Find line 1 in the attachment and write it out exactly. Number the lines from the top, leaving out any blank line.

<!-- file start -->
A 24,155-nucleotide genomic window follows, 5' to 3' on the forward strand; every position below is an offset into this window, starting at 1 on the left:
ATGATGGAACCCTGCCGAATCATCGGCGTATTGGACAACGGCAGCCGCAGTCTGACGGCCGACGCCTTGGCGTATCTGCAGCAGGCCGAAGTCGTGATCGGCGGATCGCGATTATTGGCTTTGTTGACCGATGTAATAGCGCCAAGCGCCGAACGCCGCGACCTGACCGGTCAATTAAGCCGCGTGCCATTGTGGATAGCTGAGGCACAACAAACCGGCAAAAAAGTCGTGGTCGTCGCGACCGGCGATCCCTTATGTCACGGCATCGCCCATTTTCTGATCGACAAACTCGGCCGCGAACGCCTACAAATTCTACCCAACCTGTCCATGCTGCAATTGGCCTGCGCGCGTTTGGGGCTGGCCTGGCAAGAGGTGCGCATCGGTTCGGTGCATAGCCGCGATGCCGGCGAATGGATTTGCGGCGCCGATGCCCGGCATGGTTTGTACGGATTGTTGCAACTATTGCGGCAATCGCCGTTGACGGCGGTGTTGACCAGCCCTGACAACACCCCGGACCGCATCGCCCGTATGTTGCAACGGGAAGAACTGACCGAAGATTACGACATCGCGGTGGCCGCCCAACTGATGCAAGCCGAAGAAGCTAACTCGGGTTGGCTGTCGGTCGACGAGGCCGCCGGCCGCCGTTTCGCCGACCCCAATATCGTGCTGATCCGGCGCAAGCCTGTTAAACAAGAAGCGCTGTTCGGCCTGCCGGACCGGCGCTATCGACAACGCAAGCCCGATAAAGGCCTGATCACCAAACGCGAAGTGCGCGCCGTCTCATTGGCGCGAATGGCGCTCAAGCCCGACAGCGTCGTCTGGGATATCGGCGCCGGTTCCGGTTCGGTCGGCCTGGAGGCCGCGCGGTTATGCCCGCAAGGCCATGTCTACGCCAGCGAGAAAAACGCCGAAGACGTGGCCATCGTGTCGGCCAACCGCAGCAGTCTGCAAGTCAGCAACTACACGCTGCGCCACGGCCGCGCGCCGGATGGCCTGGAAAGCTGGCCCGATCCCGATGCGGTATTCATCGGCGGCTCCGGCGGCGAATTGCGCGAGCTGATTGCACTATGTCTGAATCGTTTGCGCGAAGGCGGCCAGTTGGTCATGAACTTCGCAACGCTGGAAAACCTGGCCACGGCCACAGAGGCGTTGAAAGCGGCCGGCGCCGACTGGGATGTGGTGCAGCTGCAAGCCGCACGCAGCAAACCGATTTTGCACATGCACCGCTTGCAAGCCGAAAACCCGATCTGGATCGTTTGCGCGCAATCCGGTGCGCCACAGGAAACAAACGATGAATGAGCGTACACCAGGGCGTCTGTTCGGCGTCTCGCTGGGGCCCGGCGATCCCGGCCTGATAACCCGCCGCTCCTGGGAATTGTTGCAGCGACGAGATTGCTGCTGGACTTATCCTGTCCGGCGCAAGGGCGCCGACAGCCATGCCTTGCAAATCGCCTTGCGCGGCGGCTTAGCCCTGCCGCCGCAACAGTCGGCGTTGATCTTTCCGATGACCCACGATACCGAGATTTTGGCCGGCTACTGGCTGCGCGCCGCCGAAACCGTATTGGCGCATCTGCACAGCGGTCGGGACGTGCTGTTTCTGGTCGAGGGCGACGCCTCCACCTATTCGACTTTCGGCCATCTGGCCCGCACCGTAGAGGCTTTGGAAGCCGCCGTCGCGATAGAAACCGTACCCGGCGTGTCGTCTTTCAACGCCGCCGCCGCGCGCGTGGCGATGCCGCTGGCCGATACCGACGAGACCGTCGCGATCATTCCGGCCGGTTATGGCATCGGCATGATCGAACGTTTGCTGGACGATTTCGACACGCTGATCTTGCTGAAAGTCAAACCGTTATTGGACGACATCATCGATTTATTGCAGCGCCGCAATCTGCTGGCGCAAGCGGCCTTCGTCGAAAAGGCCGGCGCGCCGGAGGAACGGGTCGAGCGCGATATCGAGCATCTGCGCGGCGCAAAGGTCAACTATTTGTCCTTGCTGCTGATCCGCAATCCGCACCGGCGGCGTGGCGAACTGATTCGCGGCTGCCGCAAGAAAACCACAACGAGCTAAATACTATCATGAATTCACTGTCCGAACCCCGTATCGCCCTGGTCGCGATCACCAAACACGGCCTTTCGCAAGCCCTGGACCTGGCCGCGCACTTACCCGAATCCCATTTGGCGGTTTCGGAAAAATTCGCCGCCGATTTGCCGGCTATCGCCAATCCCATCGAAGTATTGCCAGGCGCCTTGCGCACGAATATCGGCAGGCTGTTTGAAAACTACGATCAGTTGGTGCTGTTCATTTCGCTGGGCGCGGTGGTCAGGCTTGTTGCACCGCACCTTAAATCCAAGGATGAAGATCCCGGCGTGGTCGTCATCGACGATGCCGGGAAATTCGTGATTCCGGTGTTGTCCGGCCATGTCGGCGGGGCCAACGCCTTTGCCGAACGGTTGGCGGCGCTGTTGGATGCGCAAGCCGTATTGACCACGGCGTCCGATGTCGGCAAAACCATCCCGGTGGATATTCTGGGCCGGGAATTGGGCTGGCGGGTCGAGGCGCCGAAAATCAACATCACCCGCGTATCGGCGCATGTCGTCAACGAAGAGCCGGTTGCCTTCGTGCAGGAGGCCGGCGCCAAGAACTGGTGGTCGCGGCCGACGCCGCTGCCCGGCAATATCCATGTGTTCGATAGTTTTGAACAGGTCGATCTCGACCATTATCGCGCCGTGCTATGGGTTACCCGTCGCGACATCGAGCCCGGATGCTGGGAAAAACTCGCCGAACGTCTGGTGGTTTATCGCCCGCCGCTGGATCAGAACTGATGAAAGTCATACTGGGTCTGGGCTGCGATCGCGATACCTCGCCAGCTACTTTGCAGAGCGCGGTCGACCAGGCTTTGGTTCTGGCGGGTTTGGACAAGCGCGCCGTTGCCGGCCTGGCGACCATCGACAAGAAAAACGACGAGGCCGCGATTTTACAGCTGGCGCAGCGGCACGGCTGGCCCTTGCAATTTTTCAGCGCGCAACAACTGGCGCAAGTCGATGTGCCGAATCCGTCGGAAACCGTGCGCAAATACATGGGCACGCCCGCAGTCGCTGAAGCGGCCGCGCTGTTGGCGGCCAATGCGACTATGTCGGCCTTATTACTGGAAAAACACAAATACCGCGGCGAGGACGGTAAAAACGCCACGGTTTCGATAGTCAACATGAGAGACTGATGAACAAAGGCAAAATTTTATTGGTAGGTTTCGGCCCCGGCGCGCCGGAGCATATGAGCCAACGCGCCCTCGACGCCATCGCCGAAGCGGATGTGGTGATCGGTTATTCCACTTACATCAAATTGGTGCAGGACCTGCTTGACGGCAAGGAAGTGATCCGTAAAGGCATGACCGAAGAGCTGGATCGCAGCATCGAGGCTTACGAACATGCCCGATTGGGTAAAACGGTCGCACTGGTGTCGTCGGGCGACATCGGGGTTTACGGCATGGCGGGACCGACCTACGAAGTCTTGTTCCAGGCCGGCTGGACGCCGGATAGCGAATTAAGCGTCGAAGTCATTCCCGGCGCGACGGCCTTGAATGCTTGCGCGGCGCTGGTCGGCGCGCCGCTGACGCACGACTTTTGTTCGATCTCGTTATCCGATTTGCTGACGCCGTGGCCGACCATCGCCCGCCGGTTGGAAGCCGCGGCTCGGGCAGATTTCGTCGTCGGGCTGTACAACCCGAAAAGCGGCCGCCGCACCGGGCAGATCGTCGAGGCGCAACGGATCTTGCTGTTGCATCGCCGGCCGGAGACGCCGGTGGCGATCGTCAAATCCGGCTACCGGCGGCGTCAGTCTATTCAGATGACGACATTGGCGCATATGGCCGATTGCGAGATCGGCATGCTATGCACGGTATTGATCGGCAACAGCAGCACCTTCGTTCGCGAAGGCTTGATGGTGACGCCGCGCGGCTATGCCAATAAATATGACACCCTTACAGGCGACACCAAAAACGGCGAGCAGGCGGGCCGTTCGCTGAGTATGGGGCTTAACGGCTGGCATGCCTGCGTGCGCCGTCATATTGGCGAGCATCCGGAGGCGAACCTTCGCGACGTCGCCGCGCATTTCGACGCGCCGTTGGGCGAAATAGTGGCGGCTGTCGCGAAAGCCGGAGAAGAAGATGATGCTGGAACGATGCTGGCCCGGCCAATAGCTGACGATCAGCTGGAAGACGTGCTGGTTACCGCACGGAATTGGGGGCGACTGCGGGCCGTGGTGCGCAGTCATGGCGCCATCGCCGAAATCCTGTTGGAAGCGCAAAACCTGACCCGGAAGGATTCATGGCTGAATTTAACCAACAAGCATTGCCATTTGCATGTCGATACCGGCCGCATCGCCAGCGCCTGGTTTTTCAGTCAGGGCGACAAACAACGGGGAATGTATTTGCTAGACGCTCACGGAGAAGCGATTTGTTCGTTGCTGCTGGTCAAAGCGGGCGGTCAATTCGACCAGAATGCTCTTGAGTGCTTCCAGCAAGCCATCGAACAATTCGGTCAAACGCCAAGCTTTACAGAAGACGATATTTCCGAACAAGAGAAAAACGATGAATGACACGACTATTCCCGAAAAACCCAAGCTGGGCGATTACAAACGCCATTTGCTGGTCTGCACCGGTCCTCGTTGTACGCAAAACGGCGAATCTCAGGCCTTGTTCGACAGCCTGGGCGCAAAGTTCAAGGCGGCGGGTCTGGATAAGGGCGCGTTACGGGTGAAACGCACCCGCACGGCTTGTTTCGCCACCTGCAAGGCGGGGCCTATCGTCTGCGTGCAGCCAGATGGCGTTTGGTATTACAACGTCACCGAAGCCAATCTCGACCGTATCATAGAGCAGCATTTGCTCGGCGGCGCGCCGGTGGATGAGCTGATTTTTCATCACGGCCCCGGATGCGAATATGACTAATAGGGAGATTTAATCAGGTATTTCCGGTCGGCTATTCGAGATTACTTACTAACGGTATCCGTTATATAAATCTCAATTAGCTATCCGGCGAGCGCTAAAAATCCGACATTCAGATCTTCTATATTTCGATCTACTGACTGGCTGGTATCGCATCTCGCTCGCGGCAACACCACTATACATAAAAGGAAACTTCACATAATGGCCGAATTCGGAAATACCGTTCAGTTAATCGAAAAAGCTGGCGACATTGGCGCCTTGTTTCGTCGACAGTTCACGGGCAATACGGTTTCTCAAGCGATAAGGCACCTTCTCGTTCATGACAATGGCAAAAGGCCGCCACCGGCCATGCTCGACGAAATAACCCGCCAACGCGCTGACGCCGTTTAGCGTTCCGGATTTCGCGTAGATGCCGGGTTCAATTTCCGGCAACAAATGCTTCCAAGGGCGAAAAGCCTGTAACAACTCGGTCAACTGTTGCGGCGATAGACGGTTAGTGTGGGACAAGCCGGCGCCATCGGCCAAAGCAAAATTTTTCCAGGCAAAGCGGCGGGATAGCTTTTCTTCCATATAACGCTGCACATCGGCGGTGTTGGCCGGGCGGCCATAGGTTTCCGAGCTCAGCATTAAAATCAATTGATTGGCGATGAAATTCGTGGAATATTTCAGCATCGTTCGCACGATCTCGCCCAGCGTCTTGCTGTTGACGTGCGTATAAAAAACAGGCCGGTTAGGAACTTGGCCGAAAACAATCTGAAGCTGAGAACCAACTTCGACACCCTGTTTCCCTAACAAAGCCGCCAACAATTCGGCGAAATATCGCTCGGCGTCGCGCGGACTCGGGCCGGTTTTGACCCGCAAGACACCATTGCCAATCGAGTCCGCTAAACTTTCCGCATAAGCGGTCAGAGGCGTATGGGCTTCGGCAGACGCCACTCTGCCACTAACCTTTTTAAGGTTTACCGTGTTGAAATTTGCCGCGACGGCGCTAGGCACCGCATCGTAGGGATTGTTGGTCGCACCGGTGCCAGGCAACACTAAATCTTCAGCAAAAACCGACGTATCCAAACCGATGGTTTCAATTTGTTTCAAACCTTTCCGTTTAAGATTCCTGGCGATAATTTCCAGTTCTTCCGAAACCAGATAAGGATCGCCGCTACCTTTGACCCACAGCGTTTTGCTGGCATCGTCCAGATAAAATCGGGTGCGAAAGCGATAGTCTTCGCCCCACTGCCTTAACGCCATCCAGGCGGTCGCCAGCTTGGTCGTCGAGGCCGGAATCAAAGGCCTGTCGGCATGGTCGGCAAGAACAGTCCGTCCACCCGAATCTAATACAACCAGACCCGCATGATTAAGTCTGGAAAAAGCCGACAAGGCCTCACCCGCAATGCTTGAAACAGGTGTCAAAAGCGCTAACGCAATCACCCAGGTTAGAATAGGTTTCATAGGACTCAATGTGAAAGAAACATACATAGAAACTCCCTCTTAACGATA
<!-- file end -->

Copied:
A 24,155-nucleotide genomic window follows, 5' to 3' on the forward strand; every position below is an offset into this window, starting at 1 on the left: